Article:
This study showed how arid and semi-arid areas of Kenya are particularly affected by undernutrition in women and children. Despite undernutrition improving in the rest of the country, in the ASAL areas the trends appear to be negative, particularly with respect to wasting in children and women being underweight. Temperature shocks emerge as the most detrimental factor for nutrition, again especially in ASAL areas. Droughts, on the other hand, seem to play a significant role only in affecting stunting, while NDVI plays a mixed role, with some cases where more vegetation is associated with higher levels of undernutrition. Overall, the availability of a non-agricultural job within the household is positively associated with nutritional outcomes, as is women’s education, especially in ASAL counties. However, they are also associated with bigger losses in the event of temperature shocks, which raises a query on the role of non–agricultural activities in increasing resilience. Results show that expected climate change bears the potential to greatly harm the Kenyan population living in ASAL areas, and that what is currently believed to be viable solutions to increase resilience may not deliver the results promised. More investigation and research is needed to identify programming strategies to implement, which will enable populations to better cope with climate change and the associated challenges ahead.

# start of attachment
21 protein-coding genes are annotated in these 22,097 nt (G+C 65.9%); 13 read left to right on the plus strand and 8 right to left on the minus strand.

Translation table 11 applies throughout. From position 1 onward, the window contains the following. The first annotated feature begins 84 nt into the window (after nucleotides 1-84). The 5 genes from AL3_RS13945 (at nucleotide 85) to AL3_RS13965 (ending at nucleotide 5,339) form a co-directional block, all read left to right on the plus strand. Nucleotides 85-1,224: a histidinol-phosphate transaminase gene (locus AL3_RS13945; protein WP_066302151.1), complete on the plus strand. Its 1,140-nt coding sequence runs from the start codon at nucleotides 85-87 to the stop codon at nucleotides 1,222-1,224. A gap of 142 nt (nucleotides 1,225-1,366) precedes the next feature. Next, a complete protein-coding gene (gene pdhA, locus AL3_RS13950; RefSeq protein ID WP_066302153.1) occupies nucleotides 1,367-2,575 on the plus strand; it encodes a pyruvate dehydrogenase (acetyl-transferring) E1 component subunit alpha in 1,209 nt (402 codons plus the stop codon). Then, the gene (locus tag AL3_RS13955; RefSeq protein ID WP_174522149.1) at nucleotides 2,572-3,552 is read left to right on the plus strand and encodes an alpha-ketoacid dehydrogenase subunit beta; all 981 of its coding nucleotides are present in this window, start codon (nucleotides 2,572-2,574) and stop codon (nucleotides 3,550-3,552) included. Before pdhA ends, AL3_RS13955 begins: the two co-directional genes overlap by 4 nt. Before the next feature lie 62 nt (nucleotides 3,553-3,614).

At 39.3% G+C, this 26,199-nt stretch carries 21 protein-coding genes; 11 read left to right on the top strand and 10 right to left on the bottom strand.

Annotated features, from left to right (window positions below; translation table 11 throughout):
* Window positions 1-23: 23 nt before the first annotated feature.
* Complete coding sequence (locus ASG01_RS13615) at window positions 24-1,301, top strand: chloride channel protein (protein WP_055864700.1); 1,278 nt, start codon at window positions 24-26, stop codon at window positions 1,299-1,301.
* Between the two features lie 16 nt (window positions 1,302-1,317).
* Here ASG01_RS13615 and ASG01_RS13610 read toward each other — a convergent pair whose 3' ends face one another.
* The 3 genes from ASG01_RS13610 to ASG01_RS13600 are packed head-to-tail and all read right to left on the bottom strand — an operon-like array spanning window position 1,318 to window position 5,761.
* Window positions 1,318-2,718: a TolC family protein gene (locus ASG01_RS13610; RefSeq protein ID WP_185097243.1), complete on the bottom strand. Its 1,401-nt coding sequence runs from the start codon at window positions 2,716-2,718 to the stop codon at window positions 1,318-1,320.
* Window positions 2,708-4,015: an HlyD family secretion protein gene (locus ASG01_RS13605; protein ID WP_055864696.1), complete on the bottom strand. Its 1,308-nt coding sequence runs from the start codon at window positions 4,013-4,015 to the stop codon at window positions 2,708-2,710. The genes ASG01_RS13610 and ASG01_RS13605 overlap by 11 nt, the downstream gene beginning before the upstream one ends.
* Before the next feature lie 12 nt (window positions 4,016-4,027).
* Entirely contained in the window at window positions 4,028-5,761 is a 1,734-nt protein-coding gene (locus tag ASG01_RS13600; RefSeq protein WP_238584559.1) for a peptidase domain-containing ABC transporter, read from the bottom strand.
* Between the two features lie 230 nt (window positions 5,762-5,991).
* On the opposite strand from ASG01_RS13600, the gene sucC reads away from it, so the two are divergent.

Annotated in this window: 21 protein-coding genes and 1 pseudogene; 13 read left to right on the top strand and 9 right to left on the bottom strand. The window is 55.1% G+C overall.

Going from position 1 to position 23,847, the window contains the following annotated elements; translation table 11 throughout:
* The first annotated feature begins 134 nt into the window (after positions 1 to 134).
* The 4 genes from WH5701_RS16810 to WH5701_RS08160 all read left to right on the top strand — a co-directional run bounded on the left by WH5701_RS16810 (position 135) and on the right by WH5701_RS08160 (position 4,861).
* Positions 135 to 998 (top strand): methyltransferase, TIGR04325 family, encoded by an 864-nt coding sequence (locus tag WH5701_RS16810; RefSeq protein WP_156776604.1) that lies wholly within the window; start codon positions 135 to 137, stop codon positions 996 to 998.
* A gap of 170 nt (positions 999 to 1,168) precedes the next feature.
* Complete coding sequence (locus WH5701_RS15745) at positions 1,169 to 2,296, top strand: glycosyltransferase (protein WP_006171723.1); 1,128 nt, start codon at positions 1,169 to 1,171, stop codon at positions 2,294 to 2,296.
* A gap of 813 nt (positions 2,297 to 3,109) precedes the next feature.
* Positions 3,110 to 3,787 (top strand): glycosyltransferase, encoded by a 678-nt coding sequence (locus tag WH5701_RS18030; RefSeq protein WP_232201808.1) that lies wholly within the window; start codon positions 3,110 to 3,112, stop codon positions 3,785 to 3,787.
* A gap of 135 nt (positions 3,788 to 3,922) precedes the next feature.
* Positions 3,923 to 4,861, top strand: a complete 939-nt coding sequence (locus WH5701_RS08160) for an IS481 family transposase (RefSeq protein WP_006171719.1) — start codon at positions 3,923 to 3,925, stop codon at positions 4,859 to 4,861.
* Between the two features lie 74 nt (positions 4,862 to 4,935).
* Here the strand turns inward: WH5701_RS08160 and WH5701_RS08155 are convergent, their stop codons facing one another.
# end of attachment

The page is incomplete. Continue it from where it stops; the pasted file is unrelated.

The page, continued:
Signorelli, Sara; Azzarri, Carlo; Roberts, Cleophilia. 2016. Malnutrition and Climate Patterns in the ASALs of Kenya: A Resilience Analysis based on a Pseudo-panel Dataset. Report prepared by the Technical Consortium, a project of the CGIAR. Technical Report Series No. 2: Strengthening the Evidence Base for Resilience in the Horn of Africa, Report 9. Nairobi, Kenya: A joint International Livestock Research Institute (ILRI) and International Food Policy Research Institute (IFPRI) publication. http://ebrary.ifpri.org/cdm/ref/collection/p15738coll2/id/130220